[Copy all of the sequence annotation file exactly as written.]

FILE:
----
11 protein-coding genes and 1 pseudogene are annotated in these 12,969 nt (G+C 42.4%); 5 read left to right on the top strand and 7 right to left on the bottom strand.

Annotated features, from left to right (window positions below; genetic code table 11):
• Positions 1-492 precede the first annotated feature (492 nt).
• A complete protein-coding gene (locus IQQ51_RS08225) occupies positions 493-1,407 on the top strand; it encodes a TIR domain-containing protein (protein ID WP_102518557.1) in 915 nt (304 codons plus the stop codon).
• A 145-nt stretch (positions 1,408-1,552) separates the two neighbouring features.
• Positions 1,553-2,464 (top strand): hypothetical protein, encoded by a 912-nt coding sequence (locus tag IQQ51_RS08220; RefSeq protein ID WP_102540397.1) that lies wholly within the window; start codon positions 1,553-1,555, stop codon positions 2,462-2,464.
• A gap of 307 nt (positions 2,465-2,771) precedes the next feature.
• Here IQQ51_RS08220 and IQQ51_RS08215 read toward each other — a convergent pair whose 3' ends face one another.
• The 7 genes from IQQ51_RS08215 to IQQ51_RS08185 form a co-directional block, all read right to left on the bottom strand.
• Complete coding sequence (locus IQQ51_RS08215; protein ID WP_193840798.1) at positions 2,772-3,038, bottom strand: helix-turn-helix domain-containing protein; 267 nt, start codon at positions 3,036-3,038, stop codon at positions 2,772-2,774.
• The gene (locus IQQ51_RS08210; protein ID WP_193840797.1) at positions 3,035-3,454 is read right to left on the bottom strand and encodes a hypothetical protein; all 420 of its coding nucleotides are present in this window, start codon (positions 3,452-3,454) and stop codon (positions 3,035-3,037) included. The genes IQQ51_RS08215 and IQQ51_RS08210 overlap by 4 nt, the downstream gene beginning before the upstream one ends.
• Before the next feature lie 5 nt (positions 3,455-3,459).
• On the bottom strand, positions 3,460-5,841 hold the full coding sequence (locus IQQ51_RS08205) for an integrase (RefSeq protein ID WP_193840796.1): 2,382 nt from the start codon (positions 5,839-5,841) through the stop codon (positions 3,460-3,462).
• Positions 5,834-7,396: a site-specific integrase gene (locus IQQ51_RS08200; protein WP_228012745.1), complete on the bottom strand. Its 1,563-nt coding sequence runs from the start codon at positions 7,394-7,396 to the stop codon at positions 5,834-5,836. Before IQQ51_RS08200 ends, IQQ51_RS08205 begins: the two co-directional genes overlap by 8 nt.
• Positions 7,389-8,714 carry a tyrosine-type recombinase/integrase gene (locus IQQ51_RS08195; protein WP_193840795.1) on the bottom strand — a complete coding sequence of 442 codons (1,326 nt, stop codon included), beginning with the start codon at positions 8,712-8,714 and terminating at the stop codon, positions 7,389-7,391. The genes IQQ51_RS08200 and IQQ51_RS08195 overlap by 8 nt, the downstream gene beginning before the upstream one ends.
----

11 protein-coding genes and 1 pseudogene are annotated in these 12,969 nt (G+C 42.4%); 5 read left to right on the top strand and 7 right to left on the bottom strand.

Annotated features, from left to right (window positions below; genetic code table 11):
• Positions 1-492 precede the first annotated feature (492 nt).
• A complete protein-coding gene (locus IQQ51_RS08225) occupies positions 493-1,407 on the top strand; it encodes a TIR domain-containing protein (protein ID WP_102518557.1) in 915 nt (304 codons plus the stop codon).
• A 145-nt stretch (positions 1,408-1,552) separates the two neighbouring features.
• Positions 1,553-2,464 (top strand): hypothetical protein, encoded by a 912-nt coding sequence (locus tag IQQ51_RS08220; RefSeq protein ID WP_102540397.1) that lies wholly within the window; start codon positions 1,553-1,555, stop codon positions 2,462-2,464.
• A gap of 307 nt (positions 2,465-2,771) precedes the next feature.
• Here IQQ51_RS08220 and IQQ51_RS08215 read toward each other — a convergent pair whose 3' ends face one another.
• The 7 genes from IQQ51_RS08215 to IQQ51_RS08185 form a co-directional block, all read right to left on the bottom strand.
• Complete coding sequence (locus IQQ51_RS08215; protein ID WP_193840798.1) at positions 2,772-3,038, bottom strand: helix-turn-helix domain-containing protein; 267 nt, start codon at positions 3,036-3,038, stop codon at positions 2,772-2,774.
• The gene (locus IQQ51_RS08210; protein ID WP_193840797.1) at positions 3,035-3,454 is read right to left on the bottom strand and encodes a hypothetical protein; all 420 of its coding nucleotides are present in this window, start codon (positions 3,452-3,454) and stop codon (positions 3,035-3,037) included. The genes IQQ51_RS08215 and IQQ51_RS08210 overlap by 4 nt, the downstream gene beginning before the upstream one ends.
• Before the next feature lie 5 nt (positions 3,455-3,459).
• On the bottom strand, positions 3,460-5,841 hold the full coding sequence (locus IQQ51_RS08205) for an integrase (RefSeq protein ID WP_193840796.1): 2,382 nt from the start codon (positions 5,839-5,841) through the stop codon (positions 3,460-3,462).
• Positions 5,834-7,396: a site-specific integrase gene (locus IQQ51_RS08200; protein WP_228012745.1), complete on the bottom strand. Its 1,563-nt coding sequence runs from the start codon at positions 7,394-7,396 to the stop codon at positions 5,834-5,836. Before IQQ51_RS08200 ends, IQQ51_RS08205 begins: the two co-directional genes overlap by 8 nt.
• Positions 7,389-8,714 carry a tyrosine-type recombinase/integrase gene (locus IQQ51_RS08195; protein WP_193840795.1) on the bottom strand — a complete coding sequence of 442 codons (1,326 nt, stop codon included), beginning with the start codon at positions 8,712-8,714 and terminating at the stop codon, positions 7,389-7,391. The genes IQQ51_RS08200 and IQQ51_RS08195 overlap by 8 nt, the downstream gene beginning before the upstream one ends.